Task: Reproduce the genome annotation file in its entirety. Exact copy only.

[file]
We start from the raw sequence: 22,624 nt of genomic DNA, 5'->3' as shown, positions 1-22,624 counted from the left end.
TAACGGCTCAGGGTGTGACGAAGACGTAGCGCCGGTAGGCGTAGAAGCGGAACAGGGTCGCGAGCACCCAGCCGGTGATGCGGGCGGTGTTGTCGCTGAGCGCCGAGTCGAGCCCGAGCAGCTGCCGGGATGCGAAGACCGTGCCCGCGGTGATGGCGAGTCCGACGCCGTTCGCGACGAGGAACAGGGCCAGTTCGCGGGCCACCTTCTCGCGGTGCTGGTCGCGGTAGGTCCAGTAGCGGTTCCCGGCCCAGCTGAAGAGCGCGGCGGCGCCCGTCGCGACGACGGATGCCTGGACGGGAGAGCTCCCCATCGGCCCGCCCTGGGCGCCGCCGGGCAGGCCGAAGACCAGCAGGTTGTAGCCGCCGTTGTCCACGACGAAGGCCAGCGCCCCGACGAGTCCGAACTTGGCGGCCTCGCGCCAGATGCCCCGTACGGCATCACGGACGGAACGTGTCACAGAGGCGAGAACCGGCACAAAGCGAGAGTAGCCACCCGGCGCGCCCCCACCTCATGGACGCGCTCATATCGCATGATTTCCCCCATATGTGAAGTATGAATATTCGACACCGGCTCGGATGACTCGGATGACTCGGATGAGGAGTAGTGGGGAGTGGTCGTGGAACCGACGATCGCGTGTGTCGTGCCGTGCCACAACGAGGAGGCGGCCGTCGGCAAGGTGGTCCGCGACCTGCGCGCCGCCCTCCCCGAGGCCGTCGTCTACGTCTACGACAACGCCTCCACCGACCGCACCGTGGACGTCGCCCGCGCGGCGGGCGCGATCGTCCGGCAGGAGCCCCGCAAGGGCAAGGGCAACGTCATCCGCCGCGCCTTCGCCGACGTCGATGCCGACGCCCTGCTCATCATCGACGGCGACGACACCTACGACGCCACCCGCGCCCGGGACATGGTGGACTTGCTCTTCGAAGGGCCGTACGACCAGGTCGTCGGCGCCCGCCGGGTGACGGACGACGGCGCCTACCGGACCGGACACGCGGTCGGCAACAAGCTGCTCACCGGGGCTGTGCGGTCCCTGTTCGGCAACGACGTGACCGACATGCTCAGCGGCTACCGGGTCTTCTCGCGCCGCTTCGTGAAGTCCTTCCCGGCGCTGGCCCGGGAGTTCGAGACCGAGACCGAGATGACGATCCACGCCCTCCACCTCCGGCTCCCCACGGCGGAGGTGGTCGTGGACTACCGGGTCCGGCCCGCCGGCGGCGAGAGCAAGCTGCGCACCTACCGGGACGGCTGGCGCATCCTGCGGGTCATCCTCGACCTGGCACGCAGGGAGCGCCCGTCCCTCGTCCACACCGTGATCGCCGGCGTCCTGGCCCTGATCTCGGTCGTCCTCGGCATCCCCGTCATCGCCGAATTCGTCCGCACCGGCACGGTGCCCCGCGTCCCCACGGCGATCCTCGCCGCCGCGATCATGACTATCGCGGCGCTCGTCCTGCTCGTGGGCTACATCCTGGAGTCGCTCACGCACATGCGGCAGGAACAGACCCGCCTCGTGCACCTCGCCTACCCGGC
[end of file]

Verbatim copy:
We start from the raw sequence: 22,624 nt of genomic DNA, 5'->3' as shown, positions 1-22,624 counted from the left end.
TAACGGCTCAGGGTGTGACGAAGACGTAGCGCCGGTAGGCGTAGAAGCGGAACAGGGTCGCGAGCACCCAGCCGGTGATGCGGGCGGTGTTGTCGCTGAGCGCCGAGTCGAGCCCGAGCAGCTGCCGGGATGCGAAGACCGTGCCCGCGGTGATGGCGAGTCCGACGCCGTTCGCGACGAGGAACAGGGCCAGTTCGCGGGCCACCTTCTCGCGGTGCTGGTCGCGGTAGGTCCAGTAGCGGTTCCCGGCCCAGCTGAAGAGCGCGGCGGCGCCCGTCGCGACGACGGATGCCTGGACGGGAGAGCTCCCCATCGGCCCGCCCTGGGCGCCGCCGGGCAGGCCGAAGACCAGCAGGTTGTAGCCGCCGTTGTCCACGACGAAGGCCAGCGCCCCGACGAGTCCGAACTTGGCGGCCTCGCGCCAGATGCCCCGTACGGCATCACGGACGGAACGTGTCACAGAGGCGAGAACCGGCACAAAGCGAGAGTAGCCACCCGGCGCGCCCCCACCTCATGGACGCGCTCATATCGCATGATTTCCCCCATATGTGAAGTATGAATATTCGACACCGGCTCGGATGACTCGGATGACTCGGATGAGGAGTAGTGGGGAGTGGTCGTGGAACCGACGATCGCGTGTGTCGTGCCGTGCCACAACGAGGAGGCGGCCGTCGGCAAGGTGGTCCGCGACCTGCGCGCCGCCCTCCCCGAGGCCGTCGTCTACGTCTACGACAACGCCTCCACCGACCGCACCGTGGACGTCGCCCGCGCGGCGGGCGCGATCGTCCGGCAGGAGCCCCGCAAGGGCAAGGGCAACGTCATCCGCCGCGCCTTCGCCGACGTCGATGCCGACGCCCTGCTCATCATCGACGGCGACGACACCTACGACGCCACCCGCGCCCGGGACATGGTGGACTTGCTCTTCGAAGGGCCGTACGACCAGGTCGTCGGCGCCCGCCGGGTGACGGACGACGGCGCCTACCGGACCGGACACGCGGTCGGCAACAAGCTGCTCACCGGGGCTGTGCGGTCCCTGTTCGGCAACGACGTGACCGACATGCTCAGCGGCTACCGGGTCTTCTCGCGCCGCTTCGTGAAGTCCTTCCCGGCGCTGGCCCGGGAGTTCGAGACCGAGACCGAGATGACGATCCACGCCCTCCACCTCCGGCTCCCCACGGCGGAGGTGGTCGTGGACTACCGGGTCCGGCCCGCCGGCGGCGAGAGCAAGCTGCGCACCTACCGGGACGGCTGGCGCATCCTGCGGGTCATCCTCGACCTGGCACGCAGGGAGCGCCCGTCCCTCGTCCACACCGTGATCGCCGGCGTCCTGGCCCTGATCTCGGTCGTCCTCGGCATCCCCGTCATCGCCGAATTCGTCCGCACCGGCACGGTGCCCCGCGTCCCCACGGCGATCCTCGCCGCCGCGATCATGACTATCGCGGCGCTCGTCCTGCTCGTGGGCTACATCCTGGAGTCGCTCACGCACATGCGGCAGGAACAGACCCGCCTCGTGCACCTCGCCTACCCGGC